When I read about the sacrifices that were made to create Pakistan, my belief in my country strengthens. PHOTO: AFP
“Main to kehta hun bas karoaur Malaysia challo.”
(I think we should drop everything and move to Malaysia.)
For what seemed like an eternity, I just stood there with my eyes wide open. Shocked to the very core of my heart, I stared at him. My mind could not decipher where in God’s world my patriotic father had gone.
He is the same guy who took bullets in his arm during student movements in his youth, and the man who helped me write my first speech in Montessori that ended with ‘East or West; Pakistan is the best.’
What happened to Pakistan Zindabad? What happened to the largest flag in our entire colony that always had to be on our roof top? Whatever happened to the man who did not even consider lucrative job offers from abroad, and instead chose to join the government service? The one who worked in the harshest of conditions in Balochistan for 25 years just to try and make a difference? What happened to the guy who wore shalwar qameez while he was studying abroad simply out of love for his country?
I just stood there and stared at him. He had lost faith in our country. I wonder what had happened.
I didn’t have to think much; corruption, loadshedding, bomb blasts, Pakistanis killing each other – that’s what happened.
Moreover, the ‘sabzi waala’ (vegetable seller) threw in rotten vegetables when Baba (father) wasn’t paying attention and the ‘gosht waala’ (meat seller) cheated on his weighing scale.
Baba did not receive a sales tax certificate because he refused to pay Rs15,000 as a bribe to one of the clerks and further refused to use his contacts to put the clerk in his place. Meanwhile, the students of a nearby, renowned school smoked heroine in our house which was under-construction. And the list goes on.
Perhaps he ran out of reasons to believe in our country and its people, but I hadn’t.
I refuse to give up on my nation, and I refuse to leave this country for any other place on earth or beyond.
I remember the semi-final between India and Pakistan that we lost; the next day, my entire university was pumped up to do the best that they could to make a difference and to help Pakistan improve.
I look back at that day and I refuse to believe anybody who tries to suggest that this country will fall. I see my best friend representing Pakistan in an international competition and winning it, and I refuse to believe that my country, my people are any less than the others out there.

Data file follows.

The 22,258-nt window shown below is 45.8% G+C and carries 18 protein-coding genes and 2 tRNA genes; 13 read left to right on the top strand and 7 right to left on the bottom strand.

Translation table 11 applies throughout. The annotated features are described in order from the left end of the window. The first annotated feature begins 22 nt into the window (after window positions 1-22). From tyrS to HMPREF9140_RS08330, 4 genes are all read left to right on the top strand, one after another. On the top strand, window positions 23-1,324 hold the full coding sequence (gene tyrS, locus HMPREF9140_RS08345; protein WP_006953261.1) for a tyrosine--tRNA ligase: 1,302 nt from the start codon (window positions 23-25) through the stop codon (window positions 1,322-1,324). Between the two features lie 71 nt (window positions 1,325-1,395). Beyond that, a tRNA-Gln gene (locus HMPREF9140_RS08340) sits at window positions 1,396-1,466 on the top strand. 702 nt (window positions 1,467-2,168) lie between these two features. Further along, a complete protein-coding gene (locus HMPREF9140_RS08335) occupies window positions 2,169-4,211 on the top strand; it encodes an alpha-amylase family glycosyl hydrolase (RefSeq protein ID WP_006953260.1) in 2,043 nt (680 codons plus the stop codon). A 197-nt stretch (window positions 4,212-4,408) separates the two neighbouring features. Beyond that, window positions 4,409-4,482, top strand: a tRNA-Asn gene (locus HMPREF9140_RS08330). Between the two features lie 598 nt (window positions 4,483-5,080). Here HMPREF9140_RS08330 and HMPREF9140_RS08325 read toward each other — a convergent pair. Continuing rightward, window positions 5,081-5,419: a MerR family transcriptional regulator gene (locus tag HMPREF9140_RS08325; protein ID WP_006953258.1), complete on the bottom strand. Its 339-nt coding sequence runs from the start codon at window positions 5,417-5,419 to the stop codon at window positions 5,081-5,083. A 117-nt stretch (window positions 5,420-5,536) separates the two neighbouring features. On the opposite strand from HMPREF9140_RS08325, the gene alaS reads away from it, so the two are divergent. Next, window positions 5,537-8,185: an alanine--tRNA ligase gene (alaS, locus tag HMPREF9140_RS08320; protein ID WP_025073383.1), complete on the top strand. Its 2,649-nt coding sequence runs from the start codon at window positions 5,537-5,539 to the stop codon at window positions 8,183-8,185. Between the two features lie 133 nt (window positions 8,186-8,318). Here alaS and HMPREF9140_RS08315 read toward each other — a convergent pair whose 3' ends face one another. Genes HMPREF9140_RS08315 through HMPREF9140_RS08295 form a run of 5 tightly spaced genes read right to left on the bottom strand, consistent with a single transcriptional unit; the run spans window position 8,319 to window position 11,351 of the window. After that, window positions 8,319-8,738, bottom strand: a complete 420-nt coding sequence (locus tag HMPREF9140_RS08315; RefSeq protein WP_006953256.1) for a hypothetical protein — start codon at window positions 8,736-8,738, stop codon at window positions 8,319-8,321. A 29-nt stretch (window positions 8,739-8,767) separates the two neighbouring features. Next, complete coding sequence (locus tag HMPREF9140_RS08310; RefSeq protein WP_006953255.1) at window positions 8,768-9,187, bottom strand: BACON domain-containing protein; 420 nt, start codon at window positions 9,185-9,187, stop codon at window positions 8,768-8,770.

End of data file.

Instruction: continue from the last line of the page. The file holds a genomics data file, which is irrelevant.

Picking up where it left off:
I look at myself and see how my father has raised me to be ready to give the last drop of blood for this country, and I refute each and every word he had recently said about Pakistan.
Even when our nation is going though the hardest of times, I see people smiling, laughing and enjoying their lives. I see myself submitting assignments on time with 16 hours of loadshedding, and I see amma (mother) shed tears at every casualty and mishap that gets reported on news channels daily.
I reject every theory and notion that says things cannot improve. I read Stanely A. Wolpert’s book on Jinnah, and Naseem Hijazi’s novels on partition, books that my father gave me, and think:
Sorry Baba, I am not leaving the pure land Jinnah has given me.
I read about the sacrifices that were made to create Pakistan, and my belief in my country strengthens.
There are many reasons to believe in Pakistan, and my father’s entire life is one of them.
Just as he always said: ‘East or West, Pakistan is the best.’
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Maeedah Babar Chishti
The author is a student of Business Administration at the National University of Sciences and Technology.She tweets @MaeedahChishti.
The views expressed by the writer and the reader comments do not necessarily reflect the views and policies of The Express Tribune.
Last week, I read the poignant account of Major Shafaat, an ethnic Hazara in the Pakistani Army who suffered from discrimination and recently lost his life. The most telling words came at the very end:
“Maybe he deserved to die because he naively believed himself to be a Pakistani. But in today’s Pakistan, he was just a Hazara.”
Pakistan is a nation rife with division, and nationality is rarely a unifying label. Citizens like Major Shafaat are identified by (or self-identify with) ethnicity. For others, it is religion. According to a 2009 British Council poll of Pakistani youth, 75 per cent describe themselves as Muslims rather than Pakistanis.
Another fault-line of this fragmentation is provincial. Manifestations range from the Punjab/Sindh rivalry to separatist sentiment in Balochistan and recent calls for new Seraikiand Mohajirprovinces.